Sometimes when I tell people that I work for a fruit and vegetable newspaper, the response is something like: what do you write about? 

The question implies that one must really have to scrounge around to find news that pertains to the fresh produce industry.

A review of just a few possible topics serves to dispel the notion.

Some observations from a Sunday night check of headlines around the world wide web.

How come I didn't think of that? That's what I thought when I read this USDA FAS report about a "home shopping network" approach to selling premium U.S.fruit in the Shanghai market.

From the report:

ATO Shanghai’s cooperation with FruitDay.com, an on-line fruit retailer, is an impressive demonstration of the power of internet and TV retailing in China. This privately owned company flourishes by featuring sales of high quality imported fruit supported by various USDA producer associations. In late August, the Director of ATO Shanghai witnessed FruitDay.com sell 1900 boxes (2.2kg each) of Northwest Cherries in 30 minutes on a live television sales program called OCJ. This 30 minute sales campaign sold more than a single 20’ container load of cherries with a retail value of nearly US$100,000. This was just one of several television sales of American fruit the company has held this past season. In addition, last year’s internet sales promotion resulted in an increase in sales of US fruit on the website that was an additional 180% higher than the overall 100% increase in fruit sales the company experienced.

Has anyone in the U.S. ever attempted sales of niche or premium varieties of produce via TV or web retailing? Anyone heard of such an approach; sounds like a great way to create a buzz about a premium item.

More about FruitDay:

FruitDay.com was founded in 2006 with the motto “Every day is Fruitday” and the goal of bringing premium fruit to Chinese consumers. Capitalizing on the growing demand for fast and effortless shopping, and food safety concerns, their online store was one of the first of its kind in China. Based in Shanghai, they have three cold storage units, two logistics centers, and one customer call-center all open year-round and providing hand selected quality fruit for fast home delivery. This is a new sales channel in China that is developing at a rapid rate and proves there is increasing purchasing power among Chinese consumers willing to pay premium prices for high quality and safe, imported American food and beverage products.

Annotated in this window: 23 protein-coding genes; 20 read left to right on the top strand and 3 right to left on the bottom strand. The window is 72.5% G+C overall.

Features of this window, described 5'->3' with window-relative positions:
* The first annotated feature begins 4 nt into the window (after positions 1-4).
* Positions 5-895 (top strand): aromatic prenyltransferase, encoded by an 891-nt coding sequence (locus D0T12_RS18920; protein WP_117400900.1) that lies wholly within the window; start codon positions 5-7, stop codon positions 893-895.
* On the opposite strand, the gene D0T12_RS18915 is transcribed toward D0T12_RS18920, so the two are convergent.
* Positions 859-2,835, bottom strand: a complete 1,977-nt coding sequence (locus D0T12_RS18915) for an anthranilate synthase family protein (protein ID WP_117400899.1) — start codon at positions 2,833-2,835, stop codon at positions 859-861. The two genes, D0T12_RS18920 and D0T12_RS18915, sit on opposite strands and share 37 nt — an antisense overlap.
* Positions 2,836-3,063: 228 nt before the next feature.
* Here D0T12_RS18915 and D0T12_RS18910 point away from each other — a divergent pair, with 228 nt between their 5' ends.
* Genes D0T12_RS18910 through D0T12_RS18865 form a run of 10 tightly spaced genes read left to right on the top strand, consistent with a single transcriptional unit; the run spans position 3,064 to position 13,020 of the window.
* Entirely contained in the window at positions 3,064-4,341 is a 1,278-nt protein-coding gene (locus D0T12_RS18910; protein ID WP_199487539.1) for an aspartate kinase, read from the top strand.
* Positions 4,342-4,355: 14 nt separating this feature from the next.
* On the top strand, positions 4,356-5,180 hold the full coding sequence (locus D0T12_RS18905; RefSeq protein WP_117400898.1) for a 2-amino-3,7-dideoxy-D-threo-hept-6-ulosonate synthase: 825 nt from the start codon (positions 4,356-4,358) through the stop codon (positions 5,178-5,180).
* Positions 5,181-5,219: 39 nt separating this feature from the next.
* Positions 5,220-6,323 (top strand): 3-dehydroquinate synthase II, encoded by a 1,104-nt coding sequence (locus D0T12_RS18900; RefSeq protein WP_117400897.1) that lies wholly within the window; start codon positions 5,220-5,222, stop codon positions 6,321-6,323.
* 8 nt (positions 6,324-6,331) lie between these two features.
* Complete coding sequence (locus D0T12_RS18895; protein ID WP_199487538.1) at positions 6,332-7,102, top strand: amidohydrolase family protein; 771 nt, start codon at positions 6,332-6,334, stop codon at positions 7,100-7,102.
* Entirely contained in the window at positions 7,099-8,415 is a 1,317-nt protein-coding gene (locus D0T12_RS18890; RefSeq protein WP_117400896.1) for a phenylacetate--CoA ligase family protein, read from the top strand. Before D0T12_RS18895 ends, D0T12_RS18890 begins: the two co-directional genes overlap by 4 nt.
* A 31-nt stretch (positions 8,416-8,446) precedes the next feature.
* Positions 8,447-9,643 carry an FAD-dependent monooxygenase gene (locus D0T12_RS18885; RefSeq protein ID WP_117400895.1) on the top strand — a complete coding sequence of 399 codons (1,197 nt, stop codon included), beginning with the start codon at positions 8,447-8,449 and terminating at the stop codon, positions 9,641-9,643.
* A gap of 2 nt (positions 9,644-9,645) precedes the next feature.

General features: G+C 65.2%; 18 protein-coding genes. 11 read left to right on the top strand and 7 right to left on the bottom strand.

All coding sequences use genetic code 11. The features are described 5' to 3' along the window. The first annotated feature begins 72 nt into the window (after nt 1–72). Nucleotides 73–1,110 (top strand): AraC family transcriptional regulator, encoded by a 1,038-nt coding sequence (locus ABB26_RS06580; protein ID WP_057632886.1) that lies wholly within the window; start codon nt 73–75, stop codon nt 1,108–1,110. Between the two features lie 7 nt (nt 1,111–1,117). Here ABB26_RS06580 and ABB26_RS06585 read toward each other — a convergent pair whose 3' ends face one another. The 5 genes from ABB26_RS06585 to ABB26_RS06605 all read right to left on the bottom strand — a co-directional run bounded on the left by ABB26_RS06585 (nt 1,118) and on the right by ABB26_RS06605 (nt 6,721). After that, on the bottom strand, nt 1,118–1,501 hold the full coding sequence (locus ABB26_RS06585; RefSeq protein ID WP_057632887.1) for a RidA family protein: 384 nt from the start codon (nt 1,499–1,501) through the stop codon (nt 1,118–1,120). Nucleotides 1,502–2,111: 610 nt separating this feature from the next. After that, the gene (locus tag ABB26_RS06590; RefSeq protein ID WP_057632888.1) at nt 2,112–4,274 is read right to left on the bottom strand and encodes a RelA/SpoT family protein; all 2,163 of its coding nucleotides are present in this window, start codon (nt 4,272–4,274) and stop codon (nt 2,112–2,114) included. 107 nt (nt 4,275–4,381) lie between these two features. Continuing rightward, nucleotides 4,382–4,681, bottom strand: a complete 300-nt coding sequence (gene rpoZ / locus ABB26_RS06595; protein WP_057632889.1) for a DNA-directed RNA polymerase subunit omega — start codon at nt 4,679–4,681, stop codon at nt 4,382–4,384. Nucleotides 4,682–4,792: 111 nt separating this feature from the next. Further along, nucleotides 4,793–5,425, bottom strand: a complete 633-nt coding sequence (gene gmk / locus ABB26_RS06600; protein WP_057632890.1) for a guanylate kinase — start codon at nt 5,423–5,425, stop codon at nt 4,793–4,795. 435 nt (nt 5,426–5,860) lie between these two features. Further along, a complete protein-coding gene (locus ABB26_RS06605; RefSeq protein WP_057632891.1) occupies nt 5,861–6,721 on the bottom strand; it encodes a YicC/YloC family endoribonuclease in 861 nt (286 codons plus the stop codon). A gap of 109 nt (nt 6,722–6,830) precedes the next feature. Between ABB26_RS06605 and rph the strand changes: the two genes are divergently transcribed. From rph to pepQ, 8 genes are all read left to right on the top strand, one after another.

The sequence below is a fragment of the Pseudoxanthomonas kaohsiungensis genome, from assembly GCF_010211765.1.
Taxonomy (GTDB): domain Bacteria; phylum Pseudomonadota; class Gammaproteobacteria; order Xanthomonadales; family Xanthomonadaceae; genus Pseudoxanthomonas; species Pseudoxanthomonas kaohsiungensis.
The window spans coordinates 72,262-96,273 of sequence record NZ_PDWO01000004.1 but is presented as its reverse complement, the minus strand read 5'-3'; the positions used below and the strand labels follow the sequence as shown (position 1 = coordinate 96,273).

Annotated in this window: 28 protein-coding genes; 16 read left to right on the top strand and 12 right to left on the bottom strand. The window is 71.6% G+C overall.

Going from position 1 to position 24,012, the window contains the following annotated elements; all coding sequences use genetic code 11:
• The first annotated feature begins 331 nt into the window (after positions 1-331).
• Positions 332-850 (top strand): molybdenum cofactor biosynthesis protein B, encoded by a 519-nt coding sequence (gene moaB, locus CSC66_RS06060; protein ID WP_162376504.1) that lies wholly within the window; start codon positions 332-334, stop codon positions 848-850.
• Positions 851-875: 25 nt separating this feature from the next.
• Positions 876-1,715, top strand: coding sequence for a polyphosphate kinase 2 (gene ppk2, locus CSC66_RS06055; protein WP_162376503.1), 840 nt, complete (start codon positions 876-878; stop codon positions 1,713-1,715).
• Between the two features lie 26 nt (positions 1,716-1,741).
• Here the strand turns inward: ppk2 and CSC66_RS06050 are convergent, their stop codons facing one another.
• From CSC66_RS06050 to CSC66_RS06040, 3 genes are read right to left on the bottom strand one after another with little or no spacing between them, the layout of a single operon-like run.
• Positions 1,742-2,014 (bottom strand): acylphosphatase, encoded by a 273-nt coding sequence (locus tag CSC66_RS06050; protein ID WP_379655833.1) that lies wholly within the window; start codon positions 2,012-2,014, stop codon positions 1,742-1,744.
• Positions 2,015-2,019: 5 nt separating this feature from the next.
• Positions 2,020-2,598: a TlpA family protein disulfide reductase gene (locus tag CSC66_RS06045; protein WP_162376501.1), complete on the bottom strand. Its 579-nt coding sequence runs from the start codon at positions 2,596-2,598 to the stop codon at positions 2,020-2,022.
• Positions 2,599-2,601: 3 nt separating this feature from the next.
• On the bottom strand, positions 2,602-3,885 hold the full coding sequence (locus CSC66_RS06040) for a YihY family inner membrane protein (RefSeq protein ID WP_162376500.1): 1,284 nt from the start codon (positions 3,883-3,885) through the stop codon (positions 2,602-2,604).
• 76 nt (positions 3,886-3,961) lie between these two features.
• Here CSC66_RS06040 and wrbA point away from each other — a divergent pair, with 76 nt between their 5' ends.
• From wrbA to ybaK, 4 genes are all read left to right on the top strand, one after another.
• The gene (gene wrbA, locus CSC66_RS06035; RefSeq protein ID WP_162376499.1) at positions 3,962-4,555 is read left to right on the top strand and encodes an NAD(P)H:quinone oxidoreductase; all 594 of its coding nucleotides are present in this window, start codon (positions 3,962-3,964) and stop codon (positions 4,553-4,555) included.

Doubt if "Eat five a day?" is a question on match.com, but perhaps it should be. A recent research report written up in the Huffington Post states that spouses have the greatest impact on a person's eating habits - more than other folks in other social networks.

"Fridge raids" were helpful in pinpointing source of the listeria foodborne outbreak linked to cantaloupe from Jensen Farms in Colorado, reports the Houston Chronicle.

The USDA recently announced a $430,000 plus purchase of fresh apples for school lunch programs. Find who won the bids here.

The Fresh Produce Industry Discussion Group continues to kick around the question, "If there is one thing you could stop people in the produce industry from doing, what would it be?"

Amy:

Stop making so much waste. Too much product ends up in the dumpsters because companies are too busy to get it to the foodbank or recondition it. Sometimes it is just plain poor overpurchasing. There should be a way of salvaging the slightly less than "perfect" produce as well as unsold farmers produce in order to get it to people in need, especially in this economic climate.

 Adam:

Stop clamoring for more and more federal regulation.

Matt:

Stop saving nickels in order to lose dollars on the back end. Whether it is people cutting corners and trying to sneak poor produce into the supply chain or buyers looking to save a couple cents on a questionable product. There is an adage that you are only as good as the last PO you filled, but on the converse buyers can have a great deal of influence on that equation as well...